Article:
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Around The Sun: Learning To Be Responsible

Steve Harrison learns a beautiful truth.

Sigmund Freud, Karl Jung, John Paul Sartre… I’ve read lots of books about psychology and philosophy.

I am quite convinced that anyone reading Carlos Casteneda’s “Journey to Ixlan”, Lopsang Rampa’s “The Third Eye” and Richard Bach’s “Adventures Of A Reluctant Messiah” would find that their life had been directed onto a path different o the one they had been following – and not necessarily a better one.

I am of that generation which grew up aware of the possibility of a dire fate. On the North Yorkshire moors, in the county in which I was born and grew up, there was a big radar station, there to track possible incoming missiles armed with nuclear warheads. We were in the line of fire between Russia and America, and the cold war was at its coldest.

I remember beer-soaked conversations which reached the conclusion that we were all going to die as a result of a nuclear accident. Those intercontinental ballistic missiles could travel from one continent to another in a matter of minutes to deliver a knockout punch. We had a grim saying. In the event of nuclear fallout, put your head between your knees and kiss your arse goodbye.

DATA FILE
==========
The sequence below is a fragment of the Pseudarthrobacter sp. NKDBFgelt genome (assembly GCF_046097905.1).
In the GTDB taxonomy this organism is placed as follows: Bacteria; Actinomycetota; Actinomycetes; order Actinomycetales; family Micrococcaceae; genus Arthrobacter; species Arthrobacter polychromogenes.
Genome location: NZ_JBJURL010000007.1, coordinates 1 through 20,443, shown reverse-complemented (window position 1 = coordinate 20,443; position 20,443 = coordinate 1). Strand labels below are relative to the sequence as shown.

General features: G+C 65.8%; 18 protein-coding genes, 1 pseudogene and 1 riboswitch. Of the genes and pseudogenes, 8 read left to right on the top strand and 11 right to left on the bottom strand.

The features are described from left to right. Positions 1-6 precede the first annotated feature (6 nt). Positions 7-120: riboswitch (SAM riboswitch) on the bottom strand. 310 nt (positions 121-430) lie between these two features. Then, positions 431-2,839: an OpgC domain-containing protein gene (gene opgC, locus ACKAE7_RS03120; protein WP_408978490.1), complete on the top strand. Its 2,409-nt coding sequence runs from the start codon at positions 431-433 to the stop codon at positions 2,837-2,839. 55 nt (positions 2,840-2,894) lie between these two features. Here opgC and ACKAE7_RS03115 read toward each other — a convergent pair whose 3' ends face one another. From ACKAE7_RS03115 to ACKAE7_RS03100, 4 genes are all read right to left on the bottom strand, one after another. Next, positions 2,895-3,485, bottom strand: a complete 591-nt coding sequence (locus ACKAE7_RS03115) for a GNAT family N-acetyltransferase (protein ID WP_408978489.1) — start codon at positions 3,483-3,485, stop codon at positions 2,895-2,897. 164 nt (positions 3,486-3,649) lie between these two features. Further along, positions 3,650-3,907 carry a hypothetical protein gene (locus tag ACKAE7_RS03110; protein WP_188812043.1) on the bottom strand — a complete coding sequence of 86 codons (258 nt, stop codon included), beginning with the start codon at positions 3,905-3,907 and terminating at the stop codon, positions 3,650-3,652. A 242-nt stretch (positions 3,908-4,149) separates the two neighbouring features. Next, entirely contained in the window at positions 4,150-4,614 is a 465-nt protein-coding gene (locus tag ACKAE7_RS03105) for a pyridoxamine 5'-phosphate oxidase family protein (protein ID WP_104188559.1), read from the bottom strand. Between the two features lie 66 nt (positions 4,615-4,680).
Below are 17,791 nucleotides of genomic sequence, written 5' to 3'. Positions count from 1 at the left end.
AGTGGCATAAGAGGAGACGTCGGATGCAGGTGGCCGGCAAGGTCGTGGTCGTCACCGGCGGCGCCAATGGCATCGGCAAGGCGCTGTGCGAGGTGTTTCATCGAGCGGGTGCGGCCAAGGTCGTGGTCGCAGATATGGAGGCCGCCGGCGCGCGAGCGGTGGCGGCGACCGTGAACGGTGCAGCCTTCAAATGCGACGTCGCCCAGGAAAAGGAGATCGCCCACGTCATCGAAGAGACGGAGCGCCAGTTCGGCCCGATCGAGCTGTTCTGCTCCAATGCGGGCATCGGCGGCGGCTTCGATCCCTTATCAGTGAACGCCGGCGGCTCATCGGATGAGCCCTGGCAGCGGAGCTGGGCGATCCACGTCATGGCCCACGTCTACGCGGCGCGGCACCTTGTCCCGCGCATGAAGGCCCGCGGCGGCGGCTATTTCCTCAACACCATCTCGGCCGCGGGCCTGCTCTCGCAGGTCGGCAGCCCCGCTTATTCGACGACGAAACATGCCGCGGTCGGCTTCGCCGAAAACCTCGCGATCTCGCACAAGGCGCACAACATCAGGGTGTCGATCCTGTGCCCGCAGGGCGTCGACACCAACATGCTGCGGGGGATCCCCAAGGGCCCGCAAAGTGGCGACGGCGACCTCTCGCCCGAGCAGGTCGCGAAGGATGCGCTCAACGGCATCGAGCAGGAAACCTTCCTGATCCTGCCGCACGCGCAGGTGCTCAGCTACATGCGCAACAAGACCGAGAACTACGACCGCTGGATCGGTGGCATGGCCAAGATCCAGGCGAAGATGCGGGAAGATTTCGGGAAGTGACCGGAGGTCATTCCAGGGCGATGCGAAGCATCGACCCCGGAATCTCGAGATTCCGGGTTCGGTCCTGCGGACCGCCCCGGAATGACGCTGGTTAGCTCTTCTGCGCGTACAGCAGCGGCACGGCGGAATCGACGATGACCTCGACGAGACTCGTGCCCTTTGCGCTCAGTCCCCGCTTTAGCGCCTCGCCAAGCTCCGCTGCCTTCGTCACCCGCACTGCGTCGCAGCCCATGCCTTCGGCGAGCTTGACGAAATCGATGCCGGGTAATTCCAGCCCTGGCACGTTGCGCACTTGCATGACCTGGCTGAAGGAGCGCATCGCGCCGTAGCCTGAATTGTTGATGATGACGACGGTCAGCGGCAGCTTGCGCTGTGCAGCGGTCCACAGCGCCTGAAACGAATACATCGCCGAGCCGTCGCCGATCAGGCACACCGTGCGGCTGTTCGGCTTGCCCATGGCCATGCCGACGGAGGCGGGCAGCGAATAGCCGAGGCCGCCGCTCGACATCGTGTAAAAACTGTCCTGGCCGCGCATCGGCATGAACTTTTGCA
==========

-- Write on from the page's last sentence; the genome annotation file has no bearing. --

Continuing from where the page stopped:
Our fate was in the hands of competing superpowers.

Freud’s theory was that our actions depended on the actions of our parents, and of their parents. Our families were responsible for the way that we behaved. We were mere pawns in situations that we could not control and were unable to change.

The conclusion of this line of thought was that no one was responsible for anything. We were merely victims of the situations in which we found ourselves. We were the flower power generation, meant only to indulge ourselves in sex, drugs and rock ‘n roll. We had no control of our destinies, so the thing was to go ahead and indulge ourselves.

David Crosby of Crosby, Stills, Nash and Young, says that if you can remember the sixties then you weren’t really there. An entire generation grew up to be irresponsible, dependent on welfare and the State for their well being, blaming every setback on someone else.

I decided to improve my knowledge, to read what the great thinkers had to say. One book changed my attitude to life, and I can’t even remember its title. It said I had as much right to be in the world as the next man. I had as much right to what the world had to offer, but whether I was happy or not was my responsibility. That idea penetrated deep into my soul.

Responsibility. What an alien concept. What a beautiful truth!

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